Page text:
God and Evolution


#1

God and Evolution.

This essay is not to dispel the notion that God does not exist, but rather to compel the idea that God and science together are responsible for the creation of this world as we understand it today.
If God is understood to be the creator of the heavens and earth, and all living things that inhabit that earth, it is also possible to accept evolution as the continuation of those living organisms. To accept God means to accept a time when God created the heavens and the earth. To make God real there has to be a creation, and to have a creation there has to be a specific time for the beginning of that spectacular creation. When St. Augustine was asked “What did God do before he created the earth?” St. Augustine replied, that time was a property of the universe that God created, and time did not exist before the universe was created. With the logic of St. Augustine, the Catholic Church was the first religion to accept the Big Bang Theory as the time God created the heavens and the earth.
The bible tells us God created the heavens and earth in seven days, and on the sixth day God created man in his image. Science tells us this time frame was billions of years in the making. At the moment of the big bang the universe rapidly expanded, and at some point, in time that expansion began to slow down, but has not stopped expanding, and began to cool. At the moment in time when God set the big bang into motion God also defined the laws of science, a set of laws God has not since interfered with. God set the creation of the earth is a specific manner, according to certain laws. As the universe and the planets were formed God’s creation of a particular set of laws of science placed a planet, the earth, in orbit around a single star, the sun, at a distance that would eventually produce water, and sustain life of many origins. This first single-celled organism lacking a cell nucleus or cell membrane created from stardust appeared on this planet, we know as earth, billions of years ago. As this organism began to evolve into multi-celled organisms the process of evolution and the beginning of life was set into motion.
It was at the beginning of the Big Bang, when the universe was created that evolution was also created through a specific set of laws of science created by God. It was also at that very moment in time God became unnecessary, otherwise it is possible we would not be here.


(Roger A. Sawtelle) #2

What do you mean by the Catholic Church. At the time of Augustine there was only one Church, but after his death the Eastern and Western Churches split in part because of his trinitarian theology. Still there was no Roman Catholic Church because there was no Protestant Christianity.

If God were only about science, I might agree with you, but God is also about the Kingdom of God.


(Christy Hemphill) #3

I agree with Roger. I thing the mission of God in creation is much bigger than human existence and even bigger than human redemption. It is ultimately about God’s glory and humanity certainly does not play the only part in that story.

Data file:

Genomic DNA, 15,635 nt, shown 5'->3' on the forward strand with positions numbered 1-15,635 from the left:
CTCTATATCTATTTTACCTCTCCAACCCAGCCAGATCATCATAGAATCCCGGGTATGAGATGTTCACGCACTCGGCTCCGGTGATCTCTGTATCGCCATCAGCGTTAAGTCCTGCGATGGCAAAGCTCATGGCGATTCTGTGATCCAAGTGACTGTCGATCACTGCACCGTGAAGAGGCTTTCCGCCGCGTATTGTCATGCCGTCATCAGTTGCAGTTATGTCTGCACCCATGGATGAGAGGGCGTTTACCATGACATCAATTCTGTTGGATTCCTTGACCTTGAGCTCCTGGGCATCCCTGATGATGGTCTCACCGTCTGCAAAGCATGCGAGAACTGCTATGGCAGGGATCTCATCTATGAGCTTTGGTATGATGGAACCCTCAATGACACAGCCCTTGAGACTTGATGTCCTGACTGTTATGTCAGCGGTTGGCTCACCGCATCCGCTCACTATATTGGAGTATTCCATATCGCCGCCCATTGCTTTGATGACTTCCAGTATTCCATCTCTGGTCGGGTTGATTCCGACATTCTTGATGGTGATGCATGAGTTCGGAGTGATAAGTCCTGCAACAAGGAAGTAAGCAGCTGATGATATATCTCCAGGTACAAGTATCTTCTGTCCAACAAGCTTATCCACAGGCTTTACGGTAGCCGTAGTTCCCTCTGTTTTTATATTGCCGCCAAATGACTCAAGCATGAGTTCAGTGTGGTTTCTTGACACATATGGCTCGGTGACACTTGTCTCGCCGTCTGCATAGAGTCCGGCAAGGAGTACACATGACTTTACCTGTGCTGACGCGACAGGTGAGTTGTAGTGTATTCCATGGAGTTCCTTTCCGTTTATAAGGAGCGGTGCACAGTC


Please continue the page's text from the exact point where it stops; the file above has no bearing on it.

#4

Still there was no Roman Catholic Church because there was no Protestant Christianity.

That is actually not correct. Catholicism wasn’t defined by the Reformation, the ‘Catholic Church’ goes as early as the 2nd century if I’m not mistaken. For example, in the 4th century Nicene Creed we read:

We believe in one God, the Father Almighty, maker of all things visible and invisible; and in one Lord Jesus Christ, the Son of God, the only-begotten of his Father, of the substance of the Father, God of God, Light of Light, very God of very God, begotten (γεννηθέντα), not made, being of one substance with the Father. By whom all things were made, both which be in heaven and in earth. Who for us men and for our salvation came down [from heaven] and was incarnate and was made man. He suffered and the third day he rose again, and ascended into heaven. And he shall come again to judge both the quick and the dead. And [we believe] in the Holy Ghost. And whosoever shall say that there was a time when the Son of God was not, or that before he was begotten he was not, or that he was made of things that were not, or that he is of a different substance or essence [from the Father] or that he is a creature, or subject to change or conversion — all that so say, the Catholic and Apostolic Church anathematizes them.


#5

In 1951 the Catholic Church accepted the Big Bang Theory.


#6

As io9 pointed out when Francis was first anointed, the new Pope’s quasi-heretical claim isn’t anywhere near the first of its kind. The church first brought evolution into the fold in 1950 with the work of Pope Pius XII, writes io9. “At the same time, Catholics take no issue with the Big Bang theory, along with cosmological, geological, and biological axioms touted by science.”
Read more: https://www.smithsonianmag.com/smart-news/pope-would-you-accept-evolution-and-big-bang-180953166/#mlDA3R8FvRAlEw5E.99


#7

There was a church in Rome, but it’s important not to confuse ‘Catholic’ with ‘Roman Catholic’ even though people use Catholic as shorthand for Roman Catholic. The word “Catholic” simply means “universal.” So when we recite the Nicene creed, we are confessing one holy, universal, and apostolic church. The Eastern churches have the Nicene creed but without the Filioque phrase.

So the Western Churches say,

I believe in the Holy Ghost, the Lord, the giver of life,
who proceedeth from the Father and the Son.

but the Eastern Churches say,

I believe in the Holy Ghost, the Lord, the giver of life,
who proceedeth from the Father

Here is the final form of the Nicene creed in the West:

I believe in one God,
the Father almighty,
maker of heaven and earth,
of all things visible and invisible.
I believe in one Lord Jesus Christ,
the Only Begotten Son of God,
born of the Father before all ages.
_God from God, Light from Light, _
true God from true God,
begotten, not made, consubstantial with the Father;
through him all things were made.
For us men and for our salvation
he came down from heaven,
and by the Holy Spirit was incarnate of the Virgin Mary,
and became man.
For our sake he was crucified under Pontius Pilate,
_he suffered death and was buried, _
and rose again on the third day
in accordance with the Scriptures.
_He ascended into heaven _
and is seated at the right hand of the Father.
He will come again in glory